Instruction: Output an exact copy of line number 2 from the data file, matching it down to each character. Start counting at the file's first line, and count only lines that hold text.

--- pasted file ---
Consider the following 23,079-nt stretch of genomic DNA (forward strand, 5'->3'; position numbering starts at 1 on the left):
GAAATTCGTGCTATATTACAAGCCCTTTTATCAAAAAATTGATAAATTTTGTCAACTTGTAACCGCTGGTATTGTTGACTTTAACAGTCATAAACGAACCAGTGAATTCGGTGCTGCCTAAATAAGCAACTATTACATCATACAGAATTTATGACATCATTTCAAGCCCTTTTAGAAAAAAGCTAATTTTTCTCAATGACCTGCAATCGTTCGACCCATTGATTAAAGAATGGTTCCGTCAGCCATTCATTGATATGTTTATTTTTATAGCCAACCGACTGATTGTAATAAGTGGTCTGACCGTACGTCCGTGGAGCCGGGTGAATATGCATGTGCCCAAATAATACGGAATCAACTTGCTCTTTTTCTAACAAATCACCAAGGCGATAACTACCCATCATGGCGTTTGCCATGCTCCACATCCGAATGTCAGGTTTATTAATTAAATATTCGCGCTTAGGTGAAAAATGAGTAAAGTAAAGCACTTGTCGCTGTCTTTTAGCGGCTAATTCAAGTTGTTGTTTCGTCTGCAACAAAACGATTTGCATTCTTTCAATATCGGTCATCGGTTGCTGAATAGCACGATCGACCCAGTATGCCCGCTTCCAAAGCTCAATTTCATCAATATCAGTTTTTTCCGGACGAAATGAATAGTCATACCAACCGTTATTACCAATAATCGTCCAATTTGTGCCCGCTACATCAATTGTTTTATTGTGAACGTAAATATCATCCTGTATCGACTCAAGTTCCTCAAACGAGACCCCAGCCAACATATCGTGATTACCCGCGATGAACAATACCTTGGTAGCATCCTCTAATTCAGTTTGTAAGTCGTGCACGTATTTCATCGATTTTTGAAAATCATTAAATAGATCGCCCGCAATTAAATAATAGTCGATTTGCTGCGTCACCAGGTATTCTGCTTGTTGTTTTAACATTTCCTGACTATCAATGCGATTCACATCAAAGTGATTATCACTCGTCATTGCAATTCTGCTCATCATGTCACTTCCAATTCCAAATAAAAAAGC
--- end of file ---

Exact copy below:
GAAATTCGTGCTATATTACAAGCCCTTTTATCAAAAAATTGATAAATTTTGTCAACTTGTAACCGCTGGTATTGTTGACTTTAACAGTCATAAACGAACCAGTGAATTCGGTGCTGCCTAAATAAGCAACTATTACATCATACAGAATTTATGACATCATTTCAAGCCCTTTTAGAAAAAAGCTAATTTTTCTCAATGACCTGCAATCGTTCGACCCATTGATTAAAGAATGGTTCCGTCAGCCATTCATTGATATGTTTATTTTTATAGCCAACCGACTGATTGTAATAAGTGGTCTGACCGTACGTCCGTGGAGCCGGGTGAATATGCATGTGCCCAAATAATACGGAATCAACTTGCTCTTTTTCTAACAAATCACCAAGGCGATAACTACCCATCATGGCGTTTGCCATGCTCCACATCCGAATGTCAGGTTTATTAATTAAATATTCGCGCTTAGGTGAAAAATGAGTAAAGTAAAGCACTTGTCGCTGTCTTTTAGCGGCTAATTCAAGTTGTTGTTTCGTCTGCAACAAAACGATTTGCATTCTTTCAATATCGGTCATCGGTTGCTGAATAGCACGATCGACCCAGTATGCCCGCTTCCAAAGCTCAATTTCATCAATATCAGTTTTTTCCGGACGAAATGAATAGTCATACCAACCGTTATTACCAATAATCGTCCAATTTGTGCCCGCTACATCAATTGTTTTATTGTGAACGTAAATATCATCCTGTATCGACTCAAGTTCCTCAAACGAGACCCCAGCCAACATATCGTGATTACCCGCGATGAACAATACCTTGGTAGCATCCTCTAATTCAGTTTGTAAGTCGTGCACGTATTTCATCGATTTTTGAAAATCATTAAATAGATCGCCCGCAATTAAATAATAGTCGATTTGCTGCGTCACCAGGTATTCTGCTTGTTGTTTTAACATTTCCTGACTATCAATGCGATTCACATCAAAGTGATTATCACTCGTCATTGCAATTCTGCTCATCATGTCACTTCCAATTCCAAATAAAAAAGC